Italian Cultural Day at Mill City Farmers Market: "Mi Piace!"

Yes, the fair is still going on, and summer's last long weekend is upon us, but there's another event that takes place this Saturday that deserves some attention, too. The Mill City Farmers Market invites us to enjoy Italian Cultural Day, when peak produce such as heirloom tomatoes and fresh herbs, and specialty products such as artisan olive oil will be highlighted. Throughout the summer, Mill City has hosted themed days that revolve around products and foods that complement the season, such as the recent picnic fest, or celebrate their growers and vendors, like the Native American and Hmong Cultural Days. Now, in partnership with the Italian Cultural Center, the flavors of Italy will take center stage with cooking demonstrations, live music, and a bit of history.

Taste of Italy

Kicking off the day’s festivities is a cooking demonstration with Chef Nick Schneider featuring Andrea Scarpa, who will be preparing two classic dishes from his native Piedmonte region -- bagna càuda (warm dip) and cipolline sott’aceto (pickled onions).

Also on hand will be Josephine Mangano of Valli dell’Etna Olio di Oliva, who will talk about her artisan olive oils crafted from olives grown on her family’s groves on the slopes of Sicily’s Mount Etna. Such is the quality of Josephine’s specialty product that she is one of very few vendors granted exemption from Mill City’s strict "produced locally" policy. But take note: Valli dell’Etna Olio di Oliva is available at Mill City only once a month, so with the market’s season coming to a close on October 6, now may be the time to pick up a bottle or two. To dress some heirloom tomatoes now at their peak, blend Josephine’s olive oil with some herbal vinegars made by the youth interns of the East Side Garden Corps, who grow and sell their produce as part of a project with the youth and healthy foods advocacy group Community Design Center of Minnesota.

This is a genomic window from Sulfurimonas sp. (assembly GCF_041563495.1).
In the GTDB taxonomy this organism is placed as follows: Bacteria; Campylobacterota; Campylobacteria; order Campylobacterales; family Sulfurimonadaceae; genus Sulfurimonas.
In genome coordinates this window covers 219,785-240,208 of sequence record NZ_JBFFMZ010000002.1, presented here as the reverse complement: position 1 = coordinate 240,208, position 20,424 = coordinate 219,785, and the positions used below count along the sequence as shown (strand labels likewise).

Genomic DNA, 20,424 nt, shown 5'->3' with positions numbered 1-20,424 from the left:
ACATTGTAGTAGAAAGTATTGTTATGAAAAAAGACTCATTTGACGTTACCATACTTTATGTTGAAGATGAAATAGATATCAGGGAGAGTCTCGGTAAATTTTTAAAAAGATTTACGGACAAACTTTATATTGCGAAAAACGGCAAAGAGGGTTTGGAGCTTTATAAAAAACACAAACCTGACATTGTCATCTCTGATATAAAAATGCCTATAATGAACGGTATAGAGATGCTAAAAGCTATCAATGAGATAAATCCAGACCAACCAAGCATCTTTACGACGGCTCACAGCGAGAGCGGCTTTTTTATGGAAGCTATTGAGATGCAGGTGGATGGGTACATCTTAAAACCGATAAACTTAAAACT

While sampling olive oils, vinegars, and Piedmontese dishes, enjoy the sound of arias as vocal students from the Minnesota Opera serenade market patrons with Neapolitan ballads and selections from Italian operas. Finally, feed the mind by visiting the Italian Cultural Center’s booth to learn more about Italy’s rich history and culture, especially given Minnesota’s strong connection to it.

Italians in Minnesota

While most people are familiar with the region’s Scandinavian immigrant history, the story of Italian settlers in Minnesota may not be as well known. Although the numbers who settled in this region were a fraction of those in the large enclaves of the East Coast, Italians established their presence in Minneapolis and St. Paul. But by far the largest community of Italians in Minnesota is found in the Iron Range. Lured by jobs in the mines, they settled in towns such as Ely and Hibbing, where they established their own communities alongside those from Eastern Europe, Scandinavia and the United Kingdom. The contributions of Italian settlers and their fellow immigrants to Minnesota are a valuable part of the state’s social and economic history, but they also gave quite a bit to the food culture as well.

Taste of the Iron Range

Along with Slovakian potica (walnut or poppy seed sweet bread) and Cornish pasties (meat pies), Italian porketta is part of the trio of well-loved Iron Range dishes. A tender, juicy pork roast seasoned with garlic, fennel and other herbs, it’s often served as a sandwich and is easily found in eateries in Northern Minnesota.

It’s a bit more scarce in the Twin Cities, so your best bet for tasting this succulent and flavorful dish is to purchase a pre-seasoned roast. Fraboni Sausage, a Hibbing family company generally credited with popularizing porketta beyond the Iron Range, sells the roast by mail while closer in, Tollefson Family Pork, which sells at the Minneapolis Farmers Market, also has a fresh version. The sandwich pictured here was made with porketta prepared by Mackenthun’s Sausage and Deli in St. Bonifacius, but if you’d like to try your hand at making the roast yourself, check out this simple, good and tasty recipe from Beth Dooley using Fischer Family Farms heritage pork.

The Mill City Farmers Market will be open from 8 a.m. to 1 p.m. every Saturday through October 6.



Tracey Paska is a frequent contributor to Simple, Good and Tasty who also writes about the complex, confusing and fascinating connections between food, culture, and society on her blog Tangled Noodle.